Turkmenistan’s statement advances the agenda a little by gently making the case for more technical cooperation. It recommends a “science-based approach to drawing water from transboundary rivers,” the enlistment of “highly qualified personnel” capable of properly managing the canal (which the statement does not name), and neighborly respect for the interests of all riparian states.

“The meeting with the Afghan delegation took place in a friendly and constructive atmosphere,” the Turkmen Foreign Ministry concluded, lest anybody imagine this candid approach could serve as a prelude to tensions.

The cordiality has done little to slow down work on the canal. On February 21, Afghan outlet TOLONews reported that the second phase of the project had got underway. TOLONews says 198 kilometers of canal were excavated during the first phase of works, and that another 177 kilometers will follow over a 12-month period.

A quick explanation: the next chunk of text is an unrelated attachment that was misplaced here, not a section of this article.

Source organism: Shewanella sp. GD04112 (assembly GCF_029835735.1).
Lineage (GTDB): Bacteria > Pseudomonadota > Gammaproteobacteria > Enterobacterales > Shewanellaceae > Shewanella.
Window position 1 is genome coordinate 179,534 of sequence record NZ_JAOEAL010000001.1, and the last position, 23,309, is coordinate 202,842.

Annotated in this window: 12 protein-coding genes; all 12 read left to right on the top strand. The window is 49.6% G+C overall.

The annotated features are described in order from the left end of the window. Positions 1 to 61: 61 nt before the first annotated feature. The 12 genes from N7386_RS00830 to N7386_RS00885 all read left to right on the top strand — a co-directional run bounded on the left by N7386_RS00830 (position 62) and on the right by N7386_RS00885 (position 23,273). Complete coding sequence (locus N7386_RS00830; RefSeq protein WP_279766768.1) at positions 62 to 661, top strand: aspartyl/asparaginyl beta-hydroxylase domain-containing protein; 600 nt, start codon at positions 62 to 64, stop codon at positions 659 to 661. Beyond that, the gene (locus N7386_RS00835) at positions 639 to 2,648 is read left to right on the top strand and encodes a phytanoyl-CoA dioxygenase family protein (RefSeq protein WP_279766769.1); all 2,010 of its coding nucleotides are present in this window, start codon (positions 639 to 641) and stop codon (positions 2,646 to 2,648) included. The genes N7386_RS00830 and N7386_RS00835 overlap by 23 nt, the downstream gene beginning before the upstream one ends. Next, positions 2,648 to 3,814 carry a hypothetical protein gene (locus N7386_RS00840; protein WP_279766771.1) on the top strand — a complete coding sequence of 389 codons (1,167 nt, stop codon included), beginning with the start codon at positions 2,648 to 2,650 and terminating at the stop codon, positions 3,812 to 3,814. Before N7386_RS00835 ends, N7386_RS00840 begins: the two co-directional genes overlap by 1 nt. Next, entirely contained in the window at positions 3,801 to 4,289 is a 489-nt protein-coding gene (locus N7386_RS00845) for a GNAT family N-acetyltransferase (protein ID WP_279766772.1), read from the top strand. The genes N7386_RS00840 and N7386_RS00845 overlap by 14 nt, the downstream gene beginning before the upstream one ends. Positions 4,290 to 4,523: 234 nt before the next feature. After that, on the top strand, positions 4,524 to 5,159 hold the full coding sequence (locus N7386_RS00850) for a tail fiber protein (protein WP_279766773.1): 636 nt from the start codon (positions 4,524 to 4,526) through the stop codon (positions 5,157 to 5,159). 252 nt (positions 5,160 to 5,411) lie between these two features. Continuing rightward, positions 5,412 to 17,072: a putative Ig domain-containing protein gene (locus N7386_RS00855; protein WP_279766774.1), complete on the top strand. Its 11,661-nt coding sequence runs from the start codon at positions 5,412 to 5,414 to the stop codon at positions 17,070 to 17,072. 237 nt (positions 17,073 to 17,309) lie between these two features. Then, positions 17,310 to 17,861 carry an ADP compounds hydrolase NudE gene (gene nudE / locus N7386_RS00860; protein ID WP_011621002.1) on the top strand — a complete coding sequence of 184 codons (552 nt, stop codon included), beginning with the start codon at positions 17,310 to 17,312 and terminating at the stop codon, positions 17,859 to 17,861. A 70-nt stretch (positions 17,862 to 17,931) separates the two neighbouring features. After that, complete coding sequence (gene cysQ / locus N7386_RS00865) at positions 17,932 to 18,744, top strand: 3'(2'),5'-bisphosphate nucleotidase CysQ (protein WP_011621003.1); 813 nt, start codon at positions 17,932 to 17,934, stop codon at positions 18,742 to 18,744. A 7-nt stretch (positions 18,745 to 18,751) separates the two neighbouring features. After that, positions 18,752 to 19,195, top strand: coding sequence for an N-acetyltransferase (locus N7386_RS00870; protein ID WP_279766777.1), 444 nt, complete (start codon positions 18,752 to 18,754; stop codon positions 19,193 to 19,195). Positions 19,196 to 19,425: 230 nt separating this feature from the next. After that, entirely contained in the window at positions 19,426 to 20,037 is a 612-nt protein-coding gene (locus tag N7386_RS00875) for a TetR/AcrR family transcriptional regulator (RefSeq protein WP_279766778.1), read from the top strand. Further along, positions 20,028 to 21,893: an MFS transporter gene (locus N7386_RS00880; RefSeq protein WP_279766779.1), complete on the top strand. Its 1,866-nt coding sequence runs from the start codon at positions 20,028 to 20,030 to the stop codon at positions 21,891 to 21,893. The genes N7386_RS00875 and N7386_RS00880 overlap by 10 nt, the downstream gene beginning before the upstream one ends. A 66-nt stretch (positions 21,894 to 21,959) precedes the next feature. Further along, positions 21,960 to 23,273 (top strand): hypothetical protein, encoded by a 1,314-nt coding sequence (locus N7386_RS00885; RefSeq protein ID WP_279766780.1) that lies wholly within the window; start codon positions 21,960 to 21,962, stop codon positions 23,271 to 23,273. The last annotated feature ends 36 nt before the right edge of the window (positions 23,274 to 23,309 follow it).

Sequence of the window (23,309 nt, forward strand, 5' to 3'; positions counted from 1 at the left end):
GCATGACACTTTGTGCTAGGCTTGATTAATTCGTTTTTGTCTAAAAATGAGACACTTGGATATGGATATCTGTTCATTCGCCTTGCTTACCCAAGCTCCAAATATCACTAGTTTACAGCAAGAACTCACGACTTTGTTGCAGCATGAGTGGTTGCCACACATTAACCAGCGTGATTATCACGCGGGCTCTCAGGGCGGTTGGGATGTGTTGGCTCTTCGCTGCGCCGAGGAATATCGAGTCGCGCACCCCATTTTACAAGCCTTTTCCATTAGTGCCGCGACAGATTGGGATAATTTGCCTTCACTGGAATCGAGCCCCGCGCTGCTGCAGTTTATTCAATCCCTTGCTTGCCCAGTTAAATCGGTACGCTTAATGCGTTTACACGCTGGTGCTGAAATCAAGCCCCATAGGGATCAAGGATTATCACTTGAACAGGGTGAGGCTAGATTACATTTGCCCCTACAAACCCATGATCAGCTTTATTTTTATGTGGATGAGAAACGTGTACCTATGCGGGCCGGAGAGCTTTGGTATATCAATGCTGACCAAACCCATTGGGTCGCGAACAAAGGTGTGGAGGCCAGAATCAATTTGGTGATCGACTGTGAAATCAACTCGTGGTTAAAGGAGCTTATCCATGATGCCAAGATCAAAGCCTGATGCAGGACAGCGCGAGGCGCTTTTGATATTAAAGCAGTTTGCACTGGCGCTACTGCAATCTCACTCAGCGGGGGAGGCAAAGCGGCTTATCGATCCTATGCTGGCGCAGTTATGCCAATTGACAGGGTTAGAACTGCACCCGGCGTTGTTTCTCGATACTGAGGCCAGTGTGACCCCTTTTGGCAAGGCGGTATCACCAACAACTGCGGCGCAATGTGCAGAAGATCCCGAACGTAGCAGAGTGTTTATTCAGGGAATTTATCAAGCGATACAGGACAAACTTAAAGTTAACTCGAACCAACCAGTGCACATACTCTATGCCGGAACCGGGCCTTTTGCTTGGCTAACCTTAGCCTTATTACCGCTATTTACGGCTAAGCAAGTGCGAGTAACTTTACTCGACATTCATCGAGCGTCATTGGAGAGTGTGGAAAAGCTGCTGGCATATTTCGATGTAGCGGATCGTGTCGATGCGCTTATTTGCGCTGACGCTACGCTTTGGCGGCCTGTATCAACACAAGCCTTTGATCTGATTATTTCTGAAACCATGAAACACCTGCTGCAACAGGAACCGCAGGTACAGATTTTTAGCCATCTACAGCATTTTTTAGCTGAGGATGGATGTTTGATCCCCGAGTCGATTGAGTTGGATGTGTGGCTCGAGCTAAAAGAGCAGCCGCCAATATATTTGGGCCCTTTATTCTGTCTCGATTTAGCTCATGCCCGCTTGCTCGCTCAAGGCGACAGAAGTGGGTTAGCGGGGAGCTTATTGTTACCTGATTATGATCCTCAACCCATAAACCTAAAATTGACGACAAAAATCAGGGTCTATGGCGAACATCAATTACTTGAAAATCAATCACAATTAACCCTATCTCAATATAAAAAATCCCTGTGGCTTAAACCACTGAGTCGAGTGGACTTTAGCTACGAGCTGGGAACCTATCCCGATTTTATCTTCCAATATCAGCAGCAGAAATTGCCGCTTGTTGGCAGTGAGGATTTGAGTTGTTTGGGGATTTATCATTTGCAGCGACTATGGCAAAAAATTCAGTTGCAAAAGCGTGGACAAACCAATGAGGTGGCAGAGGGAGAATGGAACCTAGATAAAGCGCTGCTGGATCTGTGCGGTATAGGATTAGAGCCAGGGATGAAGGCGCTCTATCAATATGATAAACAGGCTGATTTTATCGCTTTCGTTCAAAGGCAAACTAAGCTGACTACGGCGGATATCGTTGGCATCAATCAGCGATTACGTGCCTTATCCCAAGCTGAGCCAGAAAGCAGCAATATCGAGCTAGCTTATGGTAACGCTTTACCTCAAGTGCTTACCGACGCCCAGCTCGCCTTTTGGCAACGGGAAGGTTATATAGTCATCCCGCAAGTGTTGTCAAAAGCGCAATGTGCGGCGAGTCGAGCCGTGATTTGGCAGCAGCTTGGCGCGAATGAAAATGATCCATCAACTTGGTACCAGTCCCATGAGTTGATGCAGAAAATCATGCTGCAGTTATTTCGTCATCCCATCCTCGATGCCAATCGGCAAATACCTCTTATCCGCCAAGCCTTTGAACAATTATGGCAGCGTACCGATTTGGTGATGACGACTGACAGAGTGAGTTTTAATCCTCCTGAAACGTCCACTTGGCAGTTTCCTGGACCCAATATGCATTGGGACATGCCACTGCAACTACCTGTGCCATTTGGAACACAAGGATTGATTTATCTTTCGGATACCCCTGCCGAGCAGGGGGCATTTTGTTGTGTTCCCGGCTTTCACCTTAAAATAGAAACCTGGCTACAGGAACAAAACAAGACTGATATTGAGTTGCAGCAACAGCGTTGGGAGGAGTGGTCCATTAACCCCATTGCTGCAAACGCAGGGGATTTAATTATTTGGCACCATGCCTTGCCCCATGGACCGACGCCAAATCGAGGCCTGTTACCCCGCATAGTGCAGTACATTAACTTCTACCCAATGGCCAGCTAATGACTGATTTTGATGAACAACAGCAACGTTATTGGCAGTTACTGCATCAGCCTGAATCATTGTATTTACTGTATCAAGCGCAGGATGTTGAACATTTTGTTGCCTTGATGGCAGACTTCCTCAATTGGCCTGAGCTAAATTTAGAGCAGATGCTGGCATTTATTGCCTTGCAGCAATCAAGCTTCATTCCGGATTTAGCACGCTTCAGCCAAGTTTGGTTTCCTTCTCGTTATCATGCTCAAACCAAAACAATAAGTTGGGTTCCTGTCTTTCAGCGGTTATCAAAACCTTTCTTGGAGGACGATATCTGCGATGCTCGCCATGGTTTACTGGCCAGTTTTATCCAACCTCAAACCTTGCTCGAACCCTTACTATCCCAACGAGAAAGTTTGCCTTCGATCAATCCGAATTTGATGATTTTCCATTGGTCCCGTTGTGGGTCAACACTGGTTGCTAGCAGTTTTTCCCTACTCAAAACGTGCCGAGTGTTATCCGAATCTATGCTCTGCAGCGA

Intriguingly, the outlet cites the deputy head of the Afghan Chamber of Agriculture and Livestock, Mirwais Haji Zada, as saying that completion of Qosh-Tepa will enable Afghanistan to become self-sufficient in wheat.

This feels like grandstanding, but the voicing of such autarkic ambitions may cause some discomfiture in places like Kazakhstan, which has been pressing for construction of a grain terminal on Turkmenistan’s eastern border so as to facilitate exports to Afghanistan.

The question of this facility was indeed brought up during Afghan-Turkmen consultations earlier this month. Ashgabat-based NewsCentralAsia cited Turkmen officials as informing their guests that a planned storage silo on their shared border would be able to accommodate 100,000 tons of grain.